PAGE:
Muscular dystrophy (MD) is a group of genetic disorders that gradually weakens and damages the muscles.

Multiple sclerosis (MS) is an immune-mediated disorder of the central nervous system that disrupts communication between the brain and body and within the brain itself.

Although MD and MS may look similar on the surface, the two disorders are very different:

Muscular dystrophy Multiple sclerosis
MD affects the muscles.MS affects the central nervous system (brain and spinal cord).
Caused by a defective gene involved with making proteins that protect muscle fibers from damage.Cause is unknown. Doctors consider it an autoimmune disease in which the body’s immune system destroys myelin. This is a fatty substance that protects brain and spinal cord nerve fibers.
MD is a cover term for a group of diseases, including: Duchenne muscular dystrophy; Becker muscular dystrophy; Steinert’s disease (myotonic dystrophy); ophthalmoplegic muscular dystrophy; limb-girdle muscular dystrophy; facioscapulohumeral muscular dystrophy; congenital muscular dystrophy; distal muscular dystrophyA single disease with four types: clinically isolated syndrome (CIS); relapsing-remitting MS (RRMS); secondary progressive MS (SPMS); primary progressive MS (PPMS)
Different forms of MD weaken different muscle groups that can affect breathing, swallowing, standing, walking, the heart, joints, facial, spine, and other muscles and, thus, body functions. The effects of MS are different for everyone, but common symptoms include issues with vision, memory, hearing, speaking, breathing, swallowing, balance, muscle control, bladder control, sexual function, and other basic body functions.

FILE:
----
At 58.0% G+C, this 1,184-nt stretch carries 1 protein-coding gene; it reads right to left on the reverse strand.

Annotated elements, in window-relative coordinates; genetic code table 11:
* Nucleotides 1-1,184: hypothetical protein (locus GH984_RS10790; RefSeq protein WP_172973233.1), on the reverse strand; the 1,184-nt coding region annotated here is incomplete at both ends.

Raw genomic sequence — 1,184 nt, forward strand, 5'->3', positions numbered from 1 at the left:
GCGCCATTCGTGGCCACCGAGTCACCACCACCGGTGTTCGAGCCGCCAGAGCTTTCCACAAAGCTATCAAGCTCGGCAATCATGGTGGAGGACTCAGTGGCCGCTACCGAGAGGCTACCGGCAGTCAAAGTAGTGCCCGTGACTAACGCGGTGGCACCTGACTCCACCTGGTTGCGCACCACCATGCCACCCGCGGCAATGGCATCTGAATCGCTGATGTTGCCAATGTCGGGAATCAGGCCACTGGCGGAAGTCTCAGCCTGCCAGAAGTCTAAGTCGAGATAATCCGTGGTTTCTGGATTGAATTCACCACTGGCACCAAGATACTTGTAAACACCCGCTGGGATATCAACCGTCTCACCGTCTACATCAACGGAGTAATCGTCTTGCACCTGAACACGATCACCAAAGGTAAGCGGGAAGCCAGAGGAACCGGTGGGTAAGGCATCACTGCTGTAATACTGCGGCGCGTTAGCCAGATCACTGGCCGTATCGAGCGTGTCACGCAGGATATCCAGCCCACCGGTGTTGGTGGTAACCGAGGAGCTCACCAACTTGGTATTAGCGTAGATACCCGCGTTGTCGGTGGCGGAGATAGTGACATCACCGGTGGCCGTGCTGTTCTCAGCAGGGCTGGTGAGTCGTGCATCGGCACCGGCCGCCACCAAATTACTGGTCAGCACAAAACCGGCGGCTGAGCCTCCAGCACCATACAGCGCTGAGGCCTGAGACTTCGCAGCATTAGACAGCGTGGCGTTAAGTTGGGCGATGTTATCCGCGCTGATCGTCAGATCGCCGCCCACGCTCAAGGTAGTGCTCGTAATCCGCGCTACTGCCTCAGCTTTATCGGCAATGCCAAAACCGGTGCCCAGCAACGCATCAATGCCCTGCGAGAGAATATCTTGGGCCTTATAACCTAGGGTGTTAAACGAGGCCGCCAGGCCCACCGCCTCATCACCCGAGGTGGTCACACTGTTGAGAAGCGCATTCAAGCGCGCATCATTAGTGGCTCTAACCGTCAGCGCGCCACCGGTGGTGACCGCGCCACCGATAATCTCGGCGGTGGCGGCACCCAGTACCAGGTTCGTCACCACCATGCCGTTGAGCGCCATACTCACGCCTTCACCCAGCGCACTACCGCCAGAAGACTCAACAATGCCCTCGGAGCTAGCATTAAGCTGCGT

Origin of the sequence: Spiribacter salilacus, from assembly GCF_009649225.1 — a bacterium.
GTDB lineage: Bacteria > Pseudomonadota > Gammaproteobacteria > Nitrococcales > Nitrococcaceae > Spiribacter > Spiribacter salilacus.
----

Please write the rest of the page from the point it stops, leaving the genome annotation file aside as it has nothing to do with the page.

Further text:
MD can be life-threatening.MS isn’t fatal.
Symptoms of the most common type (Duchenne) start in childhood. Other types can surface at any age, from infant to adult. According to the National Multiple Sclerosis Society, the average age of clinical onset is 30–33 years old, and the average age of diagnosis is 37.
MD is a progressive disorder that gradually worsens.With MS, there can be periods of remission.
MD has no known cure, but treatment can manage symptoms and slow progression.MS has no known cure, but treatment can relieve symptoms and slow progression.

Due to the similarity of some of their symptoms, people might confuse muscular dystrophy (MD) with multiple sclerosis (MS). The two diseases, however, are very different from how they affect the body.

MD affects the muscles. MS affects the central nervous system. While MD is life-threatening, MS is not.

At this point in time, there’s no known cure for either condition, but treatment can help manage symptoms and slow disease progression.